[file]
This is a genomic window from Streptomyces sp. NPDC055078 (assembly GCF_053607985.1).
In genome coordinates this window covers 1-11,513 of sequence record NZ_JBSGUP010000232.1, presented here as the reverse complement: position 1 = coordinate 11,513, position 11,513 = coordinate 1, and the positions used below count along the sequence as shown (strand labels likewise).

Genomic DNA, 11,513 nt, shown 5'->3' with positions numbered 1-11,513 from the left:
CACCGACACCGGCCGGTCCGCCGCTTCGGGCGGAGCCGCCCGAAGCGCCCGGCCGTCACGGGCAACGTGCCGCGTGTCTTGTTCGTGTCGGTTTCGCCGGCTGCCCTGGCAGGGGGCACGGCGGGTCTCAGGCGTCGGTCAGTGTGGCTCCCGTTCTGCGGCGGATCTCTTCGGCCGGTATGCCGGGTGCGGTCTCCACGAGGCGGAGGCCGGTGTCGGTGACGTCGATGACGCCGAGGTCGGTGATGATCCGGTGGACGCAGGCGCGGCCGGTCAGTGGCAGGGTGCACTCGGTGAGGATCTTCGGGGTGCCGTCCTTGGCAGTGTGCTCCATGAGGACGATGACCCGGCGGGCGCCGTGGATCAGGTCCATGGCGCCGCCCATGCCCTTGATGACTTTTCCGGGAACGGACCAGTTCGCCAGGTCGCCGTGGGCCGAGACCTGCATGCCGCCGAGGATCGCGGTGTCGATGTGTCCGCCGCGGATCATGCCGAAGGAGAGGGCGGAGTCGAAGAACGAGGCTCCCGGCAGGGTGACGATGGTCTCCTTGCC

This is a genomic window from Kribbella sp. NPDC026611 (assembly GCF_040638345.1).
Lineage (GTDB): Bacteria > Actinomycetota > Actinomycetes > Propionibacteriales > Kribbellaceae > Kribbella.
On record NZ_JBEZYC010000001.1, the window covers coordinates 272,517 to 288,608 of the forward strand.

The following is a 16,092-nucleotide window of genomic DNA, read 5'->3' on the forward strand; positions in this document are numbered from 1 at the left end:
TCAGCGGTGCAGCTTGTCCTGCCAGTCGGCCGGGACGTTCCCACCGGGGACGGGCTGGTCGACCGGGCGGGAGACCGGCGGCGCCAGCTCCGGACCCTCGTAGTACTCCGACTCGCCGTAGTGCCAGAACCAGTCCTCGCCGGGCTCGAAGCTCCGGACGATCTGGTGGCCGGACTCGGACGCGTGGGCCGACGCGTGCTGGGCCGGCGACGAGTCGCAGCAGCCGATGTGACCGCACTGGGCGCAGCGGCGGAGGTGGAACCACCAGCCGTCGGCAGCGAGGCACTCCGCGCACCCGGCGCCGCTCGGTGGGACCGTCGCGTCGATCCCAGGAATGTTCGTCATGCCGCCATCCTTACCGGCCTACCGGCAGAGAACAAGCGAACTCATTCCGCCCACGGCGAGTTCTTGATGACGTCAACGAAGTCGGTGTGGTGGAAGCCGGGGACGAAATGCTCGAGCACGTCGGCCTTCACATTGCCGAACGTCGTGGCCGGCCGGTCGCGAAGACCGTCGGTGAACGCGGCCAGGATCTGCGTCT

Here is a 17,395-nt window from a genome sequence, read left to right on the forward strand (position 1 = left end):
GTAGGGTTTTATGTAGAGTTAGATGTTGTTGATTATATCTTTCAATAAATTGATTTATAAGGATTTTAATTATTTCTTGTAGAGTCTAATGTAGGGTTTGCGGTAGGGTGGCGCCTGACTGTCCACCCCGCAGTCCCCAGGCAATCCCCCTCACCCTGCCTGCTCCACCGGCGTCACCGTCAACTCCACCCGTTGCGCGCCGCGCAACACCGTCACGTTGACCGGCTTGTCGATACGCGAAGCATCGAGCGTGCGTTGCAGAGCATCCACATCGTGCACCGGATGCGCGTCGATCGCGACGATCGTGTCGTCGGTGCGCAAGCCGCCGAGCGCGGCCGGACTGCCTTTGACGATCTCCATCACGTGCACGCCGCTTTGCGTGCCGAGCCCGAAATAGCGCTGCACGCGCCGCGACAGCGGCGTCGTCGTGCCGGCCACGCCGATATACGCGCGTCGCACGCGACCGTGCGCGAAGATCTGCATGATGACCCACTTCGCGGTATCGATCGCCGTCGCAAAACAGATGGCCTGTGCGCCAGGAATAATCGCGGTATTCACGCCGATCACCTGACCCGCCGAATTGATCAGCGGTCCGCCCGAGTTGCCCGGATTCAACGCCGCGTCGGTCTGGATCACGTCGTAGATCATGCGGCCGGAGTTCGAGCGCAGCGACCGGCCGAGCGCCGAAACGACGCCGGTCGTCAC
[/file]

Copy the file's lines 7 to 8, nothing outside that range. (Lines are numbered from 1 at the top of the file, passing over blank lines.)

On record NZ_JBEZYC010000001.1, the window covers coordinates 272,517 to 288,608 of the forward strand.

The following is a 16,092-nucleotide window of genomic DNA, read 5'->3' on the forward strand; positions in this document are numbered from 1 at the left end: